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Authors: Helene Lerner

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BOOK: The Confidence Myth
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See yourself as your sponsor sees you

Sometimes a sponsor's vision of where you fit in an organization is different from what you see for yourself. If your sponsor sees you taking on more responsibility, but you are unsure of your abilities, trust her estimation of you. She is putting herself on the line for a reason.

When Lisa Quiroz recruited Jackie Hernández to take over as publisher of
People en Español
, Jackie felt somewhat shaky about stepping up. She told me, “I was filling some really big shoes. I thought,
Oh my God, this is a huge job; can I handle it?
” But she trusted Lisa's assessment of her, coupled with the confidence her parents had instilled in her. And, of course, she took the job. She was right to do so because the magazine thrived under her leadership.

You may not understand why a job is the right fit, but if your sponsor is suggesting it, give it a try. Kathy Murphy of Fidelity Personal Investing did exactly that when she was at ING. Tom McInerney, former CEO, was her sponsor, and he challenged her to take an assignment that initially was not of much interest to her. She had been deputy general counsel, and he asked her to be the chief compliance officer. “My response was, ‘Are you kidding me?'” she related. “But taking that job was a turning point—it got me closer to the business.”

If your sponsor thinks you are ready to move to a higher level, then you are. Even if you feel a little nervous, take
the next step, as Kim Lubel of CST Brands did—more than once. Coming from a small town in Ohio, Kim's role models were nurses, teachers, or stay-at-home moms. She herself came from a long line of teachers; her grandmother, mom, and older sister worked in the classroom. Kim assumed that she would follow in their footsteps.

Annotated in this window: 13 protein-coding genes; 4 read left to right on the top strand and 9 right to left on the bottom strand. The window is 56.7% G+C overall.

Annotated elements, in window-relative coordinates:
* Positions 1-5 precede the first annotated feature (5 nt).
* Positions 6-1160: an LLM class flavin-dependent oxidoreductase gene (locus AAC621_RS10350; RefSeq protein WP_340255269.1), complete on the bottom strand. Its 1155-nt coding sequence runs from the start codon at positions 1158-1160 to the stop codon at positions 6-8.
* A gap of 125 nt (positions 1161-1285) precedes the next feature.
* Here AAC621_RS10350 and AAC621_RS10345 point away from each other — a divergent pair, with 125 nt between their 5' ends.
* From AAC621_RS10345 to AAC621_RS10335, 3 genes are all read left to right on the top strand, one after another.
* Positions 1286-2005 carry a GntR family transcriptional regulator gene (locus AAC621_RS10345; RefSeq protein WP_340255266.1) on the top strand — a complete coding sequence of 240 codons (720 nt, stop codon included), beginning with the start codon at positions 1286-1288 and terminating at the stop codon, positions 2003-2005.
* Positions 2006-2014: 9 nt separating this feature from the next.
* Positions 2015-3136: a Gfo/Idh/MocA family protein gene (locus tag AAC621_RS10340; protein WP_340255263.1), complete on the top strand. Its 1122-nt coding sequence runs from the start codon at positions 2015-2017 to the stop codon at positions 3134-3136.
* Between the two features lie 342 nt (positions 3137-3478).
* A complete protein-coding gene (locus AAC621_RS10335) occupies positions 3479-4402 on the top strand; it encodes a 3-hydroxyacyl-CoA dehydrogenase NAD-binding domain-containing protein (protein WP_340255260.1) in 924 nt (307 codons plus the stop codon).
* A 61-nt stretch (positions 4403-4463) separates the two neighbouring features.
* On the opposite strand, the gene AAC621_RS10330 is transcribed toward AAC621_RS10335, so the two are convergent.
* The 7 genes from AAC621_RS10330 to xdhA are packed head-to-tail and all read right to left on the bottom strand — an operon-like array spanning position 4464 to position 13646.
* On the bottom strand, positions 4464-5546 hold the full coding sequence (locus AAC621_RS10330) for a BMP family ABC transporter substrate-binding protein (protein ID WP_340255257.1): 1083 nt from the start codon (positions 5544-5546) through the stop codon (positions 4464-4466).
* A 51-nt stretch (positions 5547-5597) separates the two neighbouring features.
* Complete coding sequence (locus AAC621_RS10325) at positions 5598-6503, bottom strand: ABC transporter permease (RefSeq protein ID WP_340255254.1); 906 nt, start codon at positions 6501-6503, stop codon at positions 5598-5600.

“In college I majored in Spanish and international studies, so I planned to either teach, go to grad school, or get a job in government,” she shared. One of her professors, who helped her get a scholarship to earn a master's degree, thought that she would be successful in a different career. “Later on he encouraged me to pursue a law degree, something I had never thought of doing,” Kim said. “He saw something in me I hadn't seen in myself.” Sure enough, Kim was an asset to the legal profession.

Then in the summer of 2009 when Kim was general counsel at Valero Energy, her sponsor, CEO Bill Klesse, sent her to an executive management program at Stanford Business School. The classes showed her that she had an intuitive sense of how to manage.

“When I came back from that program, Bill asked me if I could be CEO one day and I responded yes. Before I went to Stanford, I probably would have said no,” Kim told me. By having a high-powered executive support her growth and help her to acknowledge her strengths, Kim realized that she could tackle bigger challenges, and she did.

As you move up in the organization, paying it forward is important. Acknowledge those that are starting out who are delivering results. Take time to extend yourself and figure out a way they can increase value for the company and support your visions. Be available as a sponsor, and encourage other leaders to do the same.

What would you do?

Challenge

Hold yourself back

Succeed with sponsors

You are assigned to a project with a leader whom you've identified as a potential sponsor.

You keep a low profile as you do the work. You don't want to look like you're showing off or sucking up.

You are instrumental to the project's success, and you make it your business to touch base with the leader on several occasions.

You are at a company event and see a power player you would like to meet.

You want to approach him, but too many people are vying for his attention. You don't get your chance.

You've done your homework and know where he is taking the company. You've thought about how you can help him get it there. Even though a group of people is surrounding him, you don't leave until you make initial contact.

Your sponsor says she's going to suggest you for a high level job.

You are hesitant because you don't think you're ready for that level of responsibility.